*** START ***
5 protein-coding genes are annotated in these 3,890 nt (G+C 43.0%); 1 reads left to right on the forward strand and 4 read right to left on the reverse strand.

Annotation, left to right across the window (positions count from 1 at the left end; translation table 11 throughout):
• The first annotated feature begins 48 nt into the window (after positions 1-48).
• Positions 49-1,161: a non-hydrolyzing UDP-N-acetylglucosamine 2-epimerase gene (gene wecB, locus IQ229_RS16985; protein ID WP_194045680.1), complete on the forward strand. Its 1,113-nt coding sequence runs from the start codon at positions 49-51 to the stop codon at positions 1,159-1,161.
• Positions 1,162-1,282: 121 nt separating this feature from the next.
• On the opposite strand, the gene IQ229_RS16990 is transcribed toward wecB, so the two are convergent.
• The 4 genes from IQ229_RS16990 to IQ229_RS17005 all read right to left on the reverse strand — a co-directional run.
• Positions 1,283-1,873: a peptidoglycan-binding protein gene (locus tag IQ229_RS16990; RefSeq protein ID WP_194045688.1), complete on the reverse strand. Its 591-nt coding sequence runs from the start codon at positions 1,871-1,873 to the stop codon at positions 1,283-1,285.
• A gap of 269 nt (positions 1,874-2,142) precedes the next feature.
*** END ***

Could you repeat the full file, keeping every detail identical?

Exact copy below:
5 protein-coding genes are annotated in these 3,890 nt (G+C 43.0%); 1 reads left to right on the forward strand and 4 read right to left on the reverse strand.

Annotation, left to right across the window (positions count from 1 at the left end; translation table 11 throughout):
• The first annotated feature begins 48 nt into the window (after positions 1-48).
• Positions 49-1,161: a non-hydrolyzing UDP-N-acetylglucosamine 2-epimerase gene (gene wecB, locus IQ229_RS16985; protein ID WP_194045680.1), complete on the forward strand. Its 1,113-nt coding sequence runs from the start codon at positions 49-51 to the stop codon at positions 1,159-1,161.
• Positions 1,162-1,282: 121 nt separating this feature from the next.
• On the opposite strand, the gene IQ229_RS16990 is transcribed toward wecB, so the two are convergent.
• The 4 genes from IQ229_RS16990 to IQ229_RS17005 all read right to left on the reverse strand — a co-directional run.
• Positions 1,283-1,873: a peptidoglycan-binding protein gene (locus tag IQ229_RS16990; RefSeq protein ID WP_194045688.1), complete on the reverse strand. Its 591-nt coding sequence runs from the start codon at positions 1,871-1,873 to the stop codon at positions 1,283-1,285.
• A gap of 269 nt (positions 1,874-2,142) precedes the next feature.